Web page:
Local councillors in Midleton, Co Cork, designated a flood plain area for “town centre development”.
But Minister of State for Housing and Planning Jan O’Sullivan warned she will issue a directive, compelling the land be de-zoned to “open space/recreation”.
She has strongly advised Midleton Town Council to amend its 2013 town development plan to restore the site’s open space zoning
However, local mayor Ted Murphy said all councillors believed there was “little or no flood threat” at the site and they are “highly unlikely” to comply with the minister’s request.
The land at Mogeesha Watersedge is on the bank of the Owenacurra River, about 500 metres from the town centre.
It had been zoned in the early 2000s for town centre development. As a result of that decision, Mogeesha Holdings Ltd had installed flood channels as part of a long-term multimillion development project that already incorporates Aldi, Lidl, McDonald’s and other retail outlets, associated car parks, residential apartment blocks, a bridge and roadways.
In 2009, the company received planning permission for a further complex to include 267 apartments and new pathways linking nearby estates.
However, later that year, the Government’s new guidelines designated the area as “high flood risk”.
Ms O’Sullivan said by refusing to de-zone the area, Midleton Town Council had ignored flood risk advice from her department, the OPW and Cork County Council.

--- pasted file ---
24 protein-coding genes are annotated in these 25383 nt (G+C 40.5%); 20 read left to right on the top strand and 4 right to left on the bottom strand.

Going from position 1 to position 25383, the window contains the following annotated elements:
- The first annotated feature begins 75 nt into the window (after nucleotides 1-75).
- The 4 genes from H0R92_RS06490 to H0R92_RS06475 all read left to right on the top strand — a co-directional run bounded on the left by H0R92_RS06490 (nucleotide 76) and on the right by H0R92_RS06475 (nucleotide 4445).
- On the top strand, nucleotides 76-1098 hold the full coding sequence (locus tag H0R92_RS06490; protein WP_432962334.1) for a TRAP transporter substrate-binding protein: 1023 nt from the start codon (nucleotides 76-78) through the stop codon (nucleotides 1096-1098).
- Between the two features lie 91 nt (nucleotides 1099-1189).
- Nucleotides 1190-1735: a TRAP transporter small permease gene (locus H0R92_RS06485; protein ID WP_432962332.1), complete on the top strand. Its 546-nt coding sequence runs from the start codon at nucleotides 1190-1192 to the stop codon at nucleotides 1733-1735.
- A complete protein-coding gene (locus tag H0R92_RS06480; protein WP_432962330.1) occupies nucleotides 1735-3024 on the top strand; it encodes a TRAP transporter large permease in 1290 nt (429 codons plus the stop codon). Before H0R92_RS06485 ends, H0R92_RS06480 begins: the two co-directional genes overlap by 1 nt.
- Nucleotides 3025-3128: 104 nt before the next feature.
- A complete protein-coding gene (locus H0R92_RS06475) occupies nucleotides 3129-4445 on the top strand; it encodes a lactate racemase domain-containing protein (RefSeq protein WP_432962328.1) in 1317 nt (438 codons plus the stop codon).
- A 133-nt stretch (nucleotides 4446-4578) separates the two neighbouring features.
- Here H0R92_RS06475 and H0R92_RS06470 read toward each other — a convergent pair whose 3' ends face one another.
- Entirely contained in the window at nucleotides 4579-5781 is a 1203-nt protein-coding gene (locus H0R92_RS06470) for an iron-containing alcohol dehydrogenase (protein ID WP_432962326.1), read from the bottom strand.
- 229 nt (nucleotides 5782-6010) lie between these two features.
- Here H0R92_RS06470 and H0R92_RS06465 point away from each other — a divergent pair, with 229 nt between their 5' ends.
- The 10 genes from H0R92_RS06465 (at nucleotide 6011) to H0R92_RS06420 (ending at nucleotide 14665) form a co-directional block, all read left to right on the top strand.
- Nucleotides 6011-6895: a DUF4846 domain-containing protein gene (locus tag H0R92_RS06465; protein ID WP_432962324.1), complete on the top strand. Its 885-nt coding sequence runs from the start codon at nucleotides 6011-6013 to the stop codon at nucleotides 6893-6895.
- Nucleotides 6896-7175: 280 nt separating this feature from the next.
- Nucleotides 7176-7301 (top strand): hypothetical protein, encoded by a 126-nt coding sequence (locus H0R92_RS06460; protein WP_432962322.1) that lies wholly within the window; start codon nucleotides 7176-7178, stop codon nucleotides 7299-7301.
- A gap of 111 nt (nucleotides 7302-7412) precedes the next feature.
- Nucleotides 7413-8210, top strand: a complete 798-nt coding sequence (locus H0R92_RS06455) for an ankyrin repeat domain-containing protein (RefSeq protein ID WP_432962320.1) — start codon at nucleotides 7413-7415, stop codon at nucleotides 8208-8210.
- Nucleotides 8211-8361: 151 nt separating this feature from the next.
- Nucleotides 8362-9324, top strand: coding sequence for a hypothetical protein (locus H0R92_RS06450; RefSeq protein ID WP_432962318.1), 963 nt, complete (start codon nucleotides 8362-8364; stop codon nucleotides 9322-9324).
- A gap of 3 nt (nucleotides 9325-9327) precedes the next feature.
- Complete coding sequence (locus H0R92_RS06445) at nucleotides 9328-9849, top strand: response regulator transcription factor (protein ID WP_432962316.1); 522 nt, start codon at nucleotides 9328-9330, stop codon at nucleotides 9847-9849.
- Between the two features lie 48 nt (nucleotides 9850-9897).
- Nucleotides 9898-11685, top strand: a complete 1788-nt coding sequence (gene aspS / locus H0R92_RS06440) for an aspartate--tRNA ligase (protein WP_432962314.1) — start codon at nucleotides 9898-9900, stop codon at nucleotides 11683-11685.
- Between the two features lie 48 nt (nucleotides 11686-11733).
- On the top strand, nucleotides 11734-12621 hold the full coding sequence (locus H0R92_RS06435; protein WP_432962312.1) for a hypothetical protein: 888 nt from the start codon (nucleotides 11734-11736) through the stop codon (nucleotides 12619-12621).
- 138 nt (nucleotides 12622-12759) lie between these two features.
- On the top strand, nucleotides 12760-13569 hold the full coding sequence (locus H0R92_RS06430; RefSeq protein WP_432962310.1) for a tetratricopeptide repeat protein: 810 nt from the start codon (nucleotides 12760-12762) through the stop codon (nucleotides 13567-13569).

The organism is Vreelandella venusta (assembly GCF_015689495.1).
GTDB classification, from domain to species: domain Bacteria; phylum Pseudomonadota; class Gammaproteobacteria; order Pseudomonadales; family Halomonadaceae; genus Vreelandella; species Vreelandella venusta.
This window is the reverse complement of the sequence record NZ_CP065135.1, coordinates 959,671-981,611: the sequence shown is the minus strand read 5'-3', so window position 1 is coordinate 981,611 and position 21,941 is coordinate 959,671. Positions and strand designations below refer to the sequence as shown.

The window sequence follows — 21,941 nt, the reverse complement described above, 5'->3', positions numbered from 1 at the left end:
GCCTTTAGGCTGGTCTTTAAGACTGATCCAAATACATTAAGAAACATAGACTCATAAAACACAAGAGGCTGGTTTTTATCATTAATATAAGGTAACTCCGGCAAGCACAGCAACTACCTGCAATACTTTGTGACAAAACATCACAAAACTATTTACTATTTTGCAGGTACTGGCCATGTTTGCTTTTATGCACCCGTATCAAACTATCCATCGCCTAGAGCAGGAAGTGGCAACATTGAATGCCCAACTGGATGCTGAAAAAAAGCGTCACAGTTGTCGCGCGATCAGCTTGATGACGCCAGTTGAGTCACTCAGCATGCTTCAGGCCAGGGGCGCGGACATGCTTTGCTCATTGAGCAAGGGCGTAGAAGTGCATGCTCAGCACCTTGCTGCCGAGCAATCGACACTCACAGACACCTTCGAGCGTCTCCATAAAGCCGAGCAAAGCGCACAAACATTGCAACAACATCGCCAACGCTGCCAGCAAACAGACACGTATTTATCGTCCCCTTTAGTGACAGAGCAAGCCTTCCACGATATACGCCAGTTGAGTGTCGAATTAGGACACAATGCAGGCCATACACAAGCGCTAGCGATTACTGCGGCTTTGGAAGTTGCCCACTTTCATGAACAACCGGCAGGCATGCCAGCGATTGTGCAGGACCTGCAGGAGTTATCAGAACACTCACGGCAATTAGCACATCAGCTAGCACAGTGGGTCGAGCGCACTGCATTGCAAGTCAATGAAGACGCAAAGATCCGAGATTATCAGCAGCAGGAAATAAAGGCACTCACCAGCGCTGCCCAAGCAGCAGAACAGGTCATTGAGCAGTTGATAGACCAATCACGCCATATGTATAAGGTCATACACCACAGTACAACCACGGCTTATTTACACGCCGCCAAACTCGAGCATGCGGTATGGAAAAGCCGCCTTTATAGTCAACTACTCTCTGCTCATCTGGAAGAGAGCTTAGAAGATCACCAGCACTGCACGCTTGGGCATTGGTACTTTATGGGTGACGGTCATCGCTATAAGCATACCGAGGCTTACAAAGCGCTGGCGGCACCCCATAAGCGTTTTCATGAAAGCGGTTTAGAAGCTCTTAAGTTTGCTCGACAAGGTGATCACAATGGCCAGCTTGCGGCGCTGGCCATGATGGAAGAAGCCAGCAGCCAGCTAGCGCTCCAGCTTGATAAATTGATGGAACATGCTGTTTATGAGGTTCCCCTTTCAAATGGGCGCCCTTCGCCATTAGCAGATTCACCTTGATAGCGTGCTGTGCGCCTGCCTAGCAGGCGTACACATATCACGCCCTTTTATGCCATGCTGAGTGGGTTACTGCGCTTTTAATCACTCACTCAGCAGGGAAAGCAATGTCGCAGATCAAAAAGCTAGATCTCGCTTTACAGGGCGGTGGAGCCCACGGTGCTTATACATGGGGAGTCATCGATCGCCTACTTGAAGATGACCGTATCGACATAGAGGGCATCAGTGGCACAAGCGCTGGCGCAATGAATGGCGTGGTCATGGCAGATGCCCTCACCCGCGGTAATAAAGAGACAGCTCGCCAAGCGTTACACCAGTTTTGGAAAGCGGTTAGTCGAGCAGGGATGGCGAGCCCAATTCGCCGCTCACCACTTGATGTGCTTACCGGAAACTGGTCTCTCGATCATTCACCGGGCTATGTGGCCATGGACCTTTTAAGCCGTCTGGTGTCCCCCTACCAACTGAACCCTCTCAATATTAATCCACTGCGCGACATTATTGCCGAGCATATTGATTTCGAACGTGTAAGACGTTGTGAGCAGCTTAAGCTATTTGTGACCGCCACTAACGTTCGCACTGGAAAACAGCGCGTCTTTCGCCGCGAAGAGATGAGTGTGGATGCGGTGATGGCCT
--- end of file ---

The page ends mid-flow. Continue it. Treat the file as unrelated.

The local council unanimously insists there is minimal flood risk. Councillor Seán Buckley said the 2009 guidelines had been a case of “moving the goalposts” despite a high level of investment already expended.
The minister had further asserted the present zoning was not justified and claimed there was “ample necessary alternative lands available to accommodate town centre expansion”.
But dismissing her claims, Mr Murphy said Cork County Council’s historic refusal to discuss a town boundary extension rendered the disputed area crucial for town development.
The council has until this Friday to submit an amended plan, as requested, for public consultation.
In advance of a special meeting next week, Councillor Tom Cashman said he will not change his stance.
“We already voted on it and that should be the end of the story,” he said. “The developer did a great job, there is no flooding in the area and it’s a disgrace what is being done to him.”